Speaking of Lemmings In the glory days of the National Lampoon circa 1970, at the peak of their We may not be funny, but were right, so fuck you phase of satire as social stiletto, the motto of satirists in general was Its not comedy unless someone gets hurt. Certainly this was the reigning credo for the war years circa 1965-75 in America; interestingly we learned the same thing from overseas a few years back when the kids in Eastern Europe brought down Milosevic. They did it simply; they humiliated him in the streets. It bears repeating: he who laughs, lasts. The oppressor cant have a sense of humor, you see, so you gotta. Every successful cause needs a serious dose of surrealism in its attack, a pointed finger and belly laugh with a note attached saying Were not laughing with you, chowder heads.

Rock the World, the Silver Medal Student Academy Award-winning CGI short from Korean animator Sukwon Shin, qualifies as agitprop. However this item burrows deep beneath agitational propaganda and humor into some seriously wicked subconscious realms of humiliation. This is authentic dream-to-screen territory: a bobble-head version of George Bush walks briskly down an all-metal hallway to a door, past an eye scan and into a situation room where an identically bobble-headed version of Colin Powell awaits. Both carry briefcases, and after a brief whispered exchange in almost-audible double speed Bush-chirp, Colin looks appropriately grave and they open twin briefcases to reveal matching blue and gold keys.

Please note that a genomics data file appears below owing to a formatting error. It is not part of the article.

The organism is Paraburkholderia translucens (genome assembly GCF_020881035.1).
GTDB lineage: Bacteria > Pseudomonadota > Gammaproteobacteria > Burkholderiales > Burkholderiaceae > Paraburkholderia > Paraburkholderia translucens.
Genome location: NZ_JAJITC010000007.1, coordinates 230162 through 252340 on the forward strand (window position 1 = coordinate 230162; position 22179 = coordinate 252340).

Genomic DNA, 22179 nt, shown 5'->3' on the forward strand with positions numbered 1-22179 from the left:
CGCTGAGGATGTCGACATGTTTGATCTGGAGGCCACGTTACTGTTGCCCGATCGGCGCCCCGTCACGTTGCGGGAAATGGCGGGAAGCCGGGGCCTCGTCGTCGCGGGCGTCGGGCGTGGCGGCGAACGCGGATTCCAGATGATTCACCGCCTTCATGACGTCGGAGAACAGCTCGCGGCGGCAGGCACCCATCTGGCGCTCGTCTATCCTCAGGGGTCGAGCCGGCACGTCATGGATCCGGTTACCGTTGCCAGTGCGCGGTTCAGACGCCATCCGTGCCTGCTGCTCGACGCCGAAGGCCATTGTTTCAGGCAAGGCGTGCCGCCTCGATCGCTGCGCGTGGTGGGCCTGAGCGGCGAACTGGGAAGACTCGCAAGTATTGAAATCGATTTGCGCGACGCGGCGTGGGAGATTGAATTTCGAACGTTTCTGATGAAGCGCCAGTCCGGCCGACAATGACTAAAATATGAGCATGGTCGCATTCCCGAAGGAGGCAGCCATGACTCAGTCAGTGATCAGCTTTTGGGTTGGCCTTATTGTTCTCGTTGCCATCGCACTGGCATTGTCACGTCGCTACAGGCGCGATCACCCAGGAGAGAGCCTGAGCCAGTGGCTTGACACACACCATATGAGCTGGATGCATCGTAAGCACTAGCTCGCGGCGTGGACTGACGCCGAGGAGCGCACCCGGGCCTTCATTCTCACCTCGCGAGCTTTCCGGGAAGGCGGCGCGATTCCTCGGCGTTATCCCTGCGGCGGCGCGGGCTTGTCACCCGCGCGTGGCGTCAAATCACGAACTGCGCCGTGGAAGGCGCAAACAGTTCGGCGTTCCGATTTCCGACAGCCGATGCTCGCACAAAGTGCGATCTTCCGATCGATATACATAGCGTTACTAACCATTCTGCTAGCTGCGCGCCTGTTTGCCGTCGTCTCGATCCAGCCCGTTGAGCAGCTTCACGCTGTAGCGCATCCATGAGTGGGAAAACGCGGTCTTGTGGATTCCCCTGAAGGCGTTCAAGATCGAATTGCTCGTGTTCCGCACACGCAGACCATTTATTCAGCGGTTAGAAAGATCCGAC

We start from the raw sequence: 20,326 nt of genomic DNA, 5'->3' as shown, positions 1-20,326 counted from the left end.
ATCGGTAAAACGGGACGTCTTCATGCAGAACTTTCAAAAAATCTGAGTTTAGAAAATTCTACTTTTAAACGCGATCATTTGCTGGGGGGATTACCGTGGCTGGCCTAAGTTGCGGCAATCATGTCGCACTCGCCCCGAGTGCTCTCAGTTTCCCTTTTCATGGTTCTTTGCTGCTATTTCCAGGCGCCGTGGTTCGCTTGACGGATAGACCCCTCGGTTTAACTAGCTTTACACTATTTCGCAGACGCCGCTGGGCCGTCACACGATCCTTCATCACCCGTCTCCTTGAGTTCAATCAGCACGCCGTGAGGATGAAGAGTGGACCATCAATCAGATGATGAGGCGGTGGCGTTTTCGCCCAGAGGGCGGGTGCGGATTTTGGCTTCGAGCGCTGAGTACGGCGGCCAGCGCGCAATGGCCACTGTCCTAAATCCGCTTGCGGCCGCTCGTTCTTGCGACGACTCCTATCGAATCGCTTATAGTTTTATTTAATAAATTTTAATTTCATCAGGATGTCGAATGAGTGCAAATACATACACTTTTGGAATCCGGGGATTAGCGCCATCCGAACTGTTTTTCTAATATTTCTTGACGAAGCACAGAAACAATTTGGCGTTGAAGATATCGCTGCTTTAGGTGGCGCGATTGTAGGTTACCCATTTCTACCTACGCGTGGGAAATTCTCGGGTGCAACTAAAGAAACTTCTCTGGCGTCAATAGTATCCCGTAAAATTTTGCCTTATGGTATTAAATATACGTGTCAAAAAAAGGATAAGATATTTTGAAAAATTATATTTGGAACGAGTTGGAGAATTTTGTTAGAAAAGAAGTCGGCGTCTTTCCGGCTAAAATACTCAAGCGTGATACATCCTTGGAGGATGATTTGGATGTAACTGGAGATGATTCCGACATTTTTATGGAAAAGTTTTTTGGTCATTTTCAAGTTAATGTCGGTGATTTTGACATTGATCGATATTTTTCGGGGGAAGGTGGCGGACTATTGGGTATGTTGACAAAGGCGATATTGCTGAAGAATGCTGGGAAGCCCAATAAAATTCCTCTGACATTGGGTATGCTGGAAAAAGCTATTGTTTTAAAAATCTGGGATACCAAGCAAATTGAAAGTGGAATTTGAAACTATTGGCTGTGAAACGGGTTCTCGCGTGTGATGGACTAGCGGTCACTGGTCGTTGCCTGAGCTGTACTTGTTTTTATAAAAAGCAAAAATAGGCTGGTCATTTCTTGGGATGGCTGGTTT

The keys are inserted into special receptacles, and Bush and Powell suddenly enter their own private rock video. Two saucer-shaped risers emerge from the floor, complete with microphone stand for George and guitar for Colin. Colin straps on his ax and George caterwauls as the editing starts to go seriously MTV, with quick shots of P and W posturing, pouting, chillin on the couch, DEFYING the viewing audience to dis their righteous asses. Then the song lyrics begin, but they defy comprehension the best I can say is that the tune resembles a copy-changed version of Separate Ways by Journey. The whole thing collapses after only two verses, as the picture goes staticky and blacks out.

Oliver Sacks writes in The Man Who Mistook His Wife for a Hat about watching a group of aphasics watch a speech by Ronald Reagan. They reacted to the words of the Great Communicator, our Actor-in-Chief, with roaring laughter. Incapable of understanding words, they were left to gawk at Reagans catalogue of nonverbal tics, gestures, and tone of voice and left as they were with an acute sense that he didnt mean a word of what he was saying, they were reduced to helpless laughter. Rock the World is a similarly aphasic look at our current commander-in-chief, moving past any of his verbal acuity lets face it, its a short trek and removing it completely in favor of amplifying the arrogance and posturing behind the words. Whats he saying? I cant hearit doesnt matter. Its all in the face.